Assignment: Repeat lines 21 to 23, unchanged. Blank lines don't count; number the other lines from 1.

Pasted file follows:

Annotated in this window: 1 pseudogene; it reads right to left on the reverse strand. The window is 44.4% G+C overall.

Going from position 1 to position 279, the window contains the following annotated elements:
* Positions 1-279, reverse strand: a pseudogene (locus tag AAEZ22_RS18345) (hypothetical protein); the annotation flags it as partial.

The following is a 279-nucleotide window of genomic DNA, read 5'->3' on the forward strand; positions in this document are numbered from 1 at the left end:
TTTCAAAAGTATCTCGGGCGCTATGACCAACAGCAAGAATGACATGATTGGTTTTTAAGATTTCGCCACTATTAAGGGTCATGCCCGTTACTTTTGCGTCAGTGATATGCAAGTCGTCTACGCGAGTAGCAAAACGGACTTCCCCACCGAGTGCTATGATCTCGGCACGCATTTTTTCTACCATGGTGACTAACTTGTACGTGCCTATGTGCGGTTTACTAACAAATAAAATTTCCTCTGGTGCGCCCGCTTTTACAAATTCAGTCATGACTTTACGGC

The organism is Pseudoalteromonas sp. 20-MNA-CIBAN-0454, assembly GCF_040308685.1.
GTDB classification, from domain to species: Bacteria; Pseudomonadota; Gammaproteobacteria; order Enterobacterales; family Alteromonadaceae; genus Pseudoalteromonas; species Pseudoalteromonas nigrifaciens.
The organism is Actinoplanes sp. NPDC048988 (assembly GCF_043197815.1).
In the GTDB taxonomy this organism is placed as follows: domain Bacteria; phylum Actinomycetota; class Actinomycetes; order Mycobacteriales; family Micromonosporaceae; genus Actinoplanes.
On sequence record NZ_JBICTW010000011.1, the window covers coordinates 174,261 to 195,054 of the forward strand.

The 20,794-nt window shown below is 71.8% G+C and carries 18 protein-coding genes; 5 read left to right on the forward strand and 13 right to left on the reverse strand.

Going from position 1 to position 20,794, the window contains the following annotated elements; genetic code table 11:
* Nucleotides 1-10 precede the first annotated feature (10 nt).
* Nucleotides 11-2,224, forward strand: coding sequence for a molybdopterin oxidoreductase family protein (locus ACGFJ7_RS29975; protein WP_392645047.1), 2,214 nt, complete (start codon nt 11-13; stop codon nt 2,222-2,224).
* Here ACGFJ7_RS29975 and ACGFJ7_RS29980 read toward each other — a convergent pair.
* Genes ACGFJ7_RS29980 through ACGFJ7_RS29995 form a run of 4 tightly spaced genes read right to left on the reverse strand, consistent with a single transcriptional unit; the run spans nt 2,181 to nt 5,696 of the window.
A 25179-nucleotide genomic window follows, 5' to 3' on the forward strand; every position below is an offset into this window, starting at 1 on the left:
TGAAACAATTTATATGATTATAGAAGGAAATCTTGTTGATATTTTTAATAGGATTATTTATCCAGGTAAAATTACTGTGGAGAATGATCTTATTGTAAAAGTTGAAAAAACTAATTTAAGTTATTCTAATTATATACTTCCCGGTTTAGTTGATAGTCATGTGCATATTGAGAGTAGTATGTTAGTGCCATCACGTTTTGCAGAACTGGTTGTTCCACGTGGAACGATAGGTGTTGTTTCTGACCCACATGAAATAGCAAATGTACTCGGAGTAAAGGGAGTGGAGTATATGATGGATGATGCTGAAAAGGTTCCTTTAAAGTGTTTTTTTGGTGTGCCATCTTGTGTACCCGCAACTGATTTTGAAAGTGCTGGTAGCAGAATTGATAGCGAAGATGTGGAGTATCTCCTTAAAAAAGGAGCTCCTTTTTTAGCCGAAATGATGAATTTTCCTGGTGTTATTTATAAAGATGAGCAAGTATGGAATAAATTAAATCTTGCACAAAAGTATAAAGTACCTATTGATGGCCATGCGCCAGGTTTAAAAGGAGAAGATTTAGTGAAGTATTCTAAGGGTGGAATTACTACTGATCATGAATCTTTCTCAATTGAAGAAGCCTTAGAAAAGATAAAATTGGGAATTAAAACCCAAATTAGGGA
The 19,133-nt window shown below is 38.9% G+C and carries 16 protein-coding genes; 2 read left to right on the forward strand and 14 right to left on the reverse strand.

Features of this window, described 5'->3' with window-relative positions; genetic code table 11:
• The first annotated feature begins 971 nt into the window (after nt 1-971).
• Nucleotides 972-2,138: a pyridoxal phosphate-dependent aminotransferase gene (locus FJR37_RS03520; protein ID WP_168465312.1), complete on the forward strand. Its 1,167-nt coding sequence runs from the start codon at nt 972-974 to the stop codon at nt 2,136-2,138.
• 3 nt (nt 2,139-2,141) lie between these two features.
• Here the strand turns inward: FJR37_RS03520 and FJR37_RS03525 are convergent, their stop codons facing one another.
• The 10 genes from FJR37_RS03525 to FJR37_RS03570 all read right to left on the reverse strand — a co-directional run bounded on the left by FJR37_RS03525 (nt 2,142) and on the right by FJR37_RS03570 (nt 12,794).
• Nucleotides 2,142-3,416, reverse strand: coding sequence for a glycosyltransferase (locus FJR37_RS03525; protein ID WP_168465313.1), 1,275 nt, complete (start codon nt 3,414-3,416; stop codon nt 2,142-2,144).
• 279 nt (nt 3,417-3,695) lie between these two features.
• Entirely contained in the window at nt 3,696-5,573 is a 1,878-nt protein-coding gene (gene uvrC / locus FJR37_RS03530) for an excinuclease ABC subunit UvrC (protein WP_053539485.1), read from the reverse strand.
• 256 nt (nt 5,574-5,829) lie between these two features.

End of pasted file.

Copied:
• The first annotated feature begins 971 nt into the window (after nt 1-971).
• Nucleotides 972-2,138: a pyridoxal phosphate-dependent aminotransferase gene (locus FJR37_RS03520; protein ID WP_168465312.1), complete on the forward strand. Its 1,167-nt coding sequence runs from the start codon at nt 972-974 to the stop codon at nt 2,136-2,138.
• 3 nt (nt 2,139-2,141) lie between these two features.